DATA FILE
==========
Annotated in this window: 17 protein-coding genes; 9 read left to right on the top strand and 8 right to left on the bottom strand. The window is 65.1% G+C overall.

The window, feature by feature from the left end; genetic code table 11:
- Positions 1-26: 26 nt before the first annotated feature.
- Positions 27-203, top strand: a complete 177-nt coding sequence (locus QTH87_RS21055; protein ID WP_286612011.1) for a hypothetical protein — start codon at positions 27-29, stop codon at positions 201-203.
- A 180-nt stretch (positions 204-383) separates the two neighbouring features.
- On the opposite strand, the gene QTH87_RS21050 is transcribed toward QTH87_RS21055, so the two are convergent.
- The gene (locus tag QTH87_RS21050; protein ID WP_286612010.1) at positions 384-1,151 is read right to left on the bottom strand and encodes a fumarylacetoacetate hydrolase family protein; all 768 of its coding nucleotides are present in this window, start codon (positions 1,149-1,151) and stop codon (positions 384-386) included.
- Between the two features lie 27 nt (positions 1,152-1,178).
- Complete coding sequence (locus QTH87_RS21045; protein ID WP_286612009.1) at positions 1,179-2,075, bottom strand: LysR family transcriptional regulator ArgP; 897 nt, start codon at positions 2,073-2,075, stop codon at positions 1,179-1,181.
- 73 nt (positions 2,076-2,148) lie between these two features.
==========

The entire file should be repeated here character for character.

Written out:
Annotated in this window: 17 protein-coding genes; 9 read left to right on the top strand and 8 right to left on the bottom strand. The window is 65.1% G+C overall.

The window, feature by feature from the left end; genetic code table 11:
- Positions 1-26: 26 nt before the first annotated feature.
- Positions 27-203, top strand: a complete 177-nt coding sequence (locus QTH87_RS21055; protein ID WP_286612011.1) for a hypothetical protein — start codon at positions 27-29, stop codon at positions 201-203.
- A 180-nt stretch (positions 204-383) separates the two neighbouring features.
- On the opposite strand, the gene QTH87_RS21050 is transcribed toward QTH87_RS21055, so the two are convergent.
- The gene (locus tag QTH87_RS21050; protein ID WP_286612010.1) at positions 384-1,151 is read right to left on the bottom strand and encodes a fumarylacetoacetate hydrolase family protein; all 768 of its coding nucleotides are present in this window, start codon (positions 1,149-1,151) and stop codon (positions 384-386) included.
- Between the two features lie 27 nt (positions 1,152-1,178).
- Complete coding sequence (locus QTH87_RS21045; protein ID WP_286612009.1) at positions 1,179-2,075, bottom strand: LysR family transcriptional regulator ArgP; 897 nt, start codon at positions 2,073-2,075, stop codon at positions 1,179-1,181.
- 73 nt (positions 2,076-2,148) lie between these two features.